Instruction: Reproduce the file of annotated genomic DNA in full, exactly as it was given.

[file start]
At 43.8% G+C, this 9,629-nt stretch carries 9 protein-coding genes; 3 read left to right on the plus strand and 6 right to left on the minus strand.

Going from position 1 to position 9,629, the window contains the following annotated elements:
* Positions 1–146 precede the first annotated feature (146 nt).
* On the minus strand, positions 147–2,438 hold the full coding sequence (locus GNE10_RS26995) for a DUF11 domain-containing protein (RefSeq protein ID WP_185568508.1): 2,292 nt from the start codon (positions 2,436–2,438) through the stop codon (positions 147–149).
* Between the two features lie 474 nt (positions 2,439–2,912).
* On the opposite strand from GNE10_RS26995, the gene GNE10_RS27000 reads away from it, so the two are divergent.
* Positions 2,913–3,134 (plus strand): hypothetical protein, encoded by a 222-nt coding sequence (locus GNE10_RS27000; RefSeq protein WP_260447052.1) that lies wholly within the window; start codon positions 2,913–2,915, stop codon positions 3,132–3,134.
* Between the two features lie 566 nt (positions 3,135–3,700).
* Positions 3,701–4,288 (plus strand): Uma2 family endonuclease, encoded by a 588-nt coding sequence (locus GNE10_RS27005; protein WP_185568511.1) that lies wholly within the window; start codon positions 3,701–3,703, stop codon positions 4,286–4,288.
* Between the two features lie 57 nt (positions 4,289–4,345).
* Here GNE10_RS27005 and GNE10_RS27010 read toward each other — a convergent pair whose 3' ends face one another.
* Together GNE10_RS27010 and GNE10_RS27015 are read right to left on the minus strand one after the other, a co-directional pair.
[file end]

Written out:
At 43.8% G+C, this 9,629-nt stretch carries 9 protein-coding genes; 3 read left to right on the plus strand and 6 right to left on the minus strand.

Going from position 1 to position 9,629, the window contains the following annotated elements:
* Positions 1–146 precede the first annotated feature (146 nt).
* On the minus strand, positions 147–2,438 hold the full coding sequence (locus GNE10_RS26995) for a DUF11 domain-containing protein (RefSeq protein ID WP_185568508.1): 2,292 nt from the start codon (positions 2,436–2,438) through the stop codon (positions 147–149).
* Between the two features lie 474 nt (positions 2,439–2,912).
* On the opposite strand from GNE10_RS26995, the gene GNE10_RS27000 reads away from it, so the two are divergent.
* Positions 2,913–3,134 (plus strand): hypothetical protein, encoded by a 222-nt coding sequence (locus GNE10_RS27000; RefSeq protein WP_260447052.1) that lies wholly within the window; start codon positions 2,913–2,915, stop codon positions 3,132–3,134.
* Between the two features lie 566 nt (positions 3,135–3,700).
* Positions 3,701–4,288 (plus strand): Uma2 family endonuclease, encoded by a 588-nt coding sequence (locus GNE10_RS27005; protein WP_185568511.1) that lies wholly within the window; start codon positions 3,701–3,703, stop codon positions 4,286–4,288.
* Between the two features lie 57 nt (positions 4,289–4,345).
* Here GNE10_RS27005 and GNE10_RS27010 read toward each other — a convergent pair whose 3' ends face one another.
* Together GNE10_RS27010 and GNE10_RS27015 are read right to left on the minus strand one after the other, a co-directional pair.